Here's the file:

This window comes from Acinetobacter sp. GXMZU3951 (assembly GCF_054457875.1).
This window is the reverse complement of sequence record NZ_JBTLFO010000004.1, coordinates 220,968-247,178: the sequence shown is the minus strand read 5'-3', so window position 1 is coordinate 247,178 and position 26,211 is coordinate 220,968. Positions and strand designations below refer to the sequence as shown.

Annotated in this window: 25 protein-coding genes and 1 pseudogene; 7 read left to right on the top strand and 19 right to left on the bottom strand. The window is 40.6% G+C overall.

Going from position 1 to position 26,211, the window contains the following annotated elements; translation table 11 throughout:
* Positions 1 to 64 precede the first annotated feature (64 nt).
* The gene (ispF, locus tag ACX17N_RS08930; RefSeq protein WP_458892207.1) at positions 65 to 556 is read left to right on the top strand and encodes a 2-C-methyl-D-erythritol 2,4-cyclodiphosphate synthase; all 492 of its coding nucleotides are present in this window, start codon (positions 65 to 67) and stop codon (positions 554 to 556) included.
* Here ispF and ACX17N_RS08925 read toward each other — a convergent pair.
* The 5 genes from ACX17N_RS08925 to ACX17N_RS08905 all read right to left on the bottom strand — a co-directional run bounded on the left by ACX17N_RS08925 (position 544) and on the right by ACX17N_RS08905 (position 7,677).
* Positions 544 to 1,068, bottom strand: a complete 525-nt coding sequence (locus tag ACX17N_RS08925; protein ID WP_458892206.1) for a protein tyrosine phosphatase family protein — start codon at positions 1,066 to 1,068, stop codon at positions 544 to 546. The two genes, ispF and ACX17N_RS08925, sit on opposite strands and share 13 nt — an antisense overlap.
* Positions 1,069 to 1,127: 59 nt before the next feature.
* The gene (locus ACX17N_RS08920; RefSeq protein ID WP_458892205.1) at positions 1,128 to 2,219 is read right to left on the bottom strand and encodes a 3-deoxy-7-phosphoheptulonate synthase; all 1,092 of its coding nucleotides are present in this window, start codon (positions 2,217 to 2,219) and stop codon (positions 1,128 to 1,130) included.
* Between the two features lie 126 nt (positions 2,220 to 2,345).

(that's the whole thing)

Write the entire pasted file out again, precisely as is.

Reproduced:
This window comes from Acinetobacter sp. GXMZU3951 (assembly GCF_054457875.1).
This window is the reverse complement of sequence record NZ_JBTLFO010000004.1, coordinates 220,968-247,178: the sequence shown is the minus strand read 5'-3', so window position 1 is coordinate 247,178 and position 26,211 is coordinate 220,968. Positions and strand designations below refer to the sequence as shown.

Annotated in this window: 25 protein-coding genes and 1 pseudogene; 7 read left to right on the top strand and 19 right to left on the bottom strand. The window is 40.6% G+C overall.

Going from position 1 to position 26,211, the window contains the following annotated elements; translation table 11 throughout:
* Positions 1 to 64 precede the first annotated feature (64 nt).
* The gene (ispF, locus tag ACX17N_RS08930; RefSeq protein WP_458892207.1) at positions 65 to 556 is read left to right on the top strand and encodes a 2-C-methyl-D-erythritol 2,4-cyclodiphosphate synthase; all 492 of its coding nucleotides are present in this window, start codon (positions 65 to 67) and stop codon (positions 554 to 556) included.
* Here ispF and ACX17N_RS08925 read toward each other — a convergent pair.
* The 5 genes from ACX17N_RS08925 to ACX17N_RS08905 all read right to left on the bottom strand — a co-directional run bounded on the left by ACX17N_RS08925 (position 544) and on the right by ACX17N_RS08905 (position 7,677).
* Positions 544 to 1,068, bottom strand: a complete 525-nt coding sequence (locus tag ACX17N_RS08925; protein ID WP_458892206.1) for a protein tyrosine phosphatase family protein — start codon at positions 1,066 to 1,068, stop codon at positions 544 to 546. The two genes, ispF and ACX17N_RS08925, sit on opposite strands and share 13 nt — an antisense overlap.
* Positions 1,069 to 1,127: 59 nt before the next feature.
* The gene (locus ACX17N_RS08920; RefSeq protein ID WP_458892205.1) at positions 1,128 to 2,219 is read right to left on the bottom strand and encodes a 3-deoxy-7-phosphoheptulonate synthase; all 1,092 of its coding nucleotides are present in this window, start codon (positions 2,217 to 2,219) and stop codon (positions 1,128 to 1,130) included.
* Between the two features lie 126 nt (positions 2,220 to 2,345).